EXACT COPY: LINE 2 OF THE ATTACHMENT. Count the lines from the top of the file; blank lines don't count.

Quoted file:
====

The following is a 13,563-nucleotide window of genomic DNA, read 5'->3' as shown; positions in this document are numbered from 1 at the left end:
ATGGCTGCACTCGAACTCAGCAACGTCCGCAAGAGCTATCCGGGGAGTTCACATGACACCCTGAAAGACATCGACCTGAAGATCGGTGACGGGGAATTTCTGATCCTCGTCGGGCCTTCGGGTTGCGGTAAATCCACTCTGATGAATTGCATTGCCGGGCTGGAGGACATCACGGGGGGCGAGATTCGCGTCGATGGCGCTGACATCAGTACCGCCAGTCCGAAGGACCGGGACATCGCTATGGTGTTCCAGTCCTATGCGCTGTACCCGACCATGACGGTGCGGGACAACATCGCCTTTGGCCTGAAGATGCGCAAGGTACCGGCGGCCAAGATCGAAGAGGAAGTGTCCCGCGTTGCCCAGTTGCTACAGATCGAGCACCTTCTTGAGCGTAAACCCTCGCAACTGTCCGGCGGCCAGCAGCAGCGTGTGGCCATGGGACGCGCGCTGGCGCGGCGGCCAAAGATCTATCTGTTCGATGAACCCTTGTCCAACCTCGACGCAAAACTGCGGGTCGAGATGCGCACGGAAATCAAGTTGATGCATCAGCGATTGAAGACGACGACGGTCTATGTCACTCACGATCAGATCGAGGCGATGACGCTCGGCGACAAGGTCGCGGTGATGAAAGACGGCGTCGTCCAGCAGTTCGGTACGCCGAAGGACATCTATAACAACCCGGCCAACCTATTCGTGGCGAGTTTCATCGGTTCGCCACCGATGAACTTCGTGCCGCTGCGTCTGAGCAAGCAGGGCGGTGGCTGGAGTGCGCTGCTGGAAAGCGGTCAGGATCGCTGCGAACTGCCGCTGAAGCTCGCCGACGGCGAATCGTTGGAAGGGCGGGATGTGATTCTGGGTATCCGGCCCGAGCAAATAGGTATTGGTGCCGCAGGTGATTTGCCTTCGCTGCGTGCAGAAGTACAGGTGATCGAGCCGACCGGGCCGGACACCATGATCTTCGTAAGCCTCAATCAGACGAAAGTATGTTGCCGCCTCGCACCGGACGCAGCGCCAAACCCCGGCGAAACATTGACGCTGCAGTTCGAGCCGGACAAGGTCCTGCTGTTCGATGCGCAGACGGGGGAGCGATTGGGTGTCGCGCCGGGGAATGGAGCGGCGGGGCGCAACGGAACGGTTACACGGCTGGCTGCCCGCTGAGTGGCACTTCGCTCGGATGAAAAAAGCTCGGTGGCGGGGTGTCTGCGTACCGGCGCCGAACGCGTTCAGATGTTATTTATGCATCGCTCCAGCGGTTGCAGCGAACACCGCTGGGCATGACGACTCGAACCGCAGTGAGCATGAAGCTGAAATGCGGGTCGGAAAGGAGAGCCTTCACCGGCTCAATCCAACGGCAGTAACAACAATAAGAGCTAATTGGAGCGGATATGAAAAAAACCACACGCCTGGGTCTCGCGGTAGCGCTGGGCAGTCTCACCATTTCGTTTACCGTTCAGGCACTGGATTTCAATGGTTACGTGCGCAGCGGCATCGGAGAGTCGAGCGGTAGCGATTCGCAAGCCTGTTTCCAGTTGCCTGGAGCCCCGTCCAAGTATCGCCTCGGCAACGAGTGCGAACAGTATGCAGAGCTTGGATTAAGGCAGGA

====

ATGGCTGCACTCGAACTCAGCAACGTCCGCAAGAGCTATCCGGGGAGTTCACATGACACCCTGAAAGACATCGACCTGAAGATCGGTGACGGGGAATTTCTGATCCTCGTCGGGCCTTCGGGTTGCGGTAAATCCACTCTGATGAATTGCATTGCCGGGCTGGAGGACATCACGGGGGGCGAGATTCGCGTCGATGGCGCTGACATCAGTACCGCCAGTCCGAAGGACCGGGACATCGCTATGGTGTTCCAGTCCTATGCGCTGTACCCGACCATGACGGTGCGGGACAACATCGCCTTTGGCCTGAAGATGCGCAAGGTACCGGCGGCCAAGATCGAAGAGGAAGTGTCCCGCGTTGCCCAGTTGCTACAGATCGAGCACCTTCTTGAGCGTAAACCCTCGCAACTGTCCGGCGGCCAGCAGCAGCGTGTGGCCATGGGACGCGCGCTGGCGCGGCGGCCAAAGATCTATCTGTTCGATGAACCCTTGTCCAACCTCGACGCAAAACTGCGGGTCGAGATGCGCACGGAAATCAAGTTGATGCATCAGCGATTGAAGACGACGACGGTCTATGTCACTCACGATCAGATCGAGGCGATGACGCTCGGCGACAAGGTCGCGGTGATGAAAGACGGCGTCGTCCAGCAGTTCGGTACGCCGAAGGACATCTATAACAACCCGGCCAACCTATTCGTGGCGAGTTTCATCGGTTCGCCACCGATGAACTTCGTGCCGCTGCGTCTGAGCAAGCAGGGCGGTGGCTGGAGTGCGCTGCTGGAAAGCGGTCAGGATCGCTGCGAACTGCCGCTGAAGCTCGCCGACGGCGAATCGTTGGAAGGGCGGGATGTGATTCTGGGTATCCGGCCCGAGCAAATAGGTATTGGTGCCGCAGGTGATTTGCCTTCGCTGCGTGCAGAAGTACAGGTGATCGAGCCGACCGGGCCGGACACCATGATCTTCGTAAGCCTCAATCAGACGAAAGTATGTTGCCGCCTCGCACCGGACGCAGCGCCAAACCCCGGCGAAACATTGACGCTGCAGTTCGAGCCGGACAAGGTCCTGCTGTTCGATGCGCAGACGGGGGAGCGATTGGGTGTCGCGCCGGGGAATGGAGCGGCGGGGCGCAACGGAACGGTTACACGGCTGGCTGCCCGCTGAGTGGCACTTCGCTCGGATGAAAAAAGCTCGGTGGCGGGGTGTCTGCGTACCGGCGCCGAACGCGTTCAGATGTTATTTATGCATCGCTCCAGCGGTTGCAGCGAACACCGCTGGGCATGACGACTCGAACCGCAGTGAGCATGAAGCTGAAATGCGGGTCGGAAAGGAGAGCCTTCACCGGCTCAATCCAACGGCAGTAACAACAATAAGAGCTAATTGGAGCGGATATGAAAAAAACCACACGCCTGGGTCTCGCGGTAGCGCTGGGCAGTCTCACCATTTCGTTTACCGTTCAGGCACTGGATTTCAATGGTTACGTGCGCAGCGGCATCGGAGAGTCGAGCGGTAGCGATTCGCAAGCCTGTTTCCAGTTGCCTGGAGCCCCGTCCAAGTATCGCCTCGGCAACGAGTGCGAACAGTATGCAGAGCTTGGATTAAGGCAGGA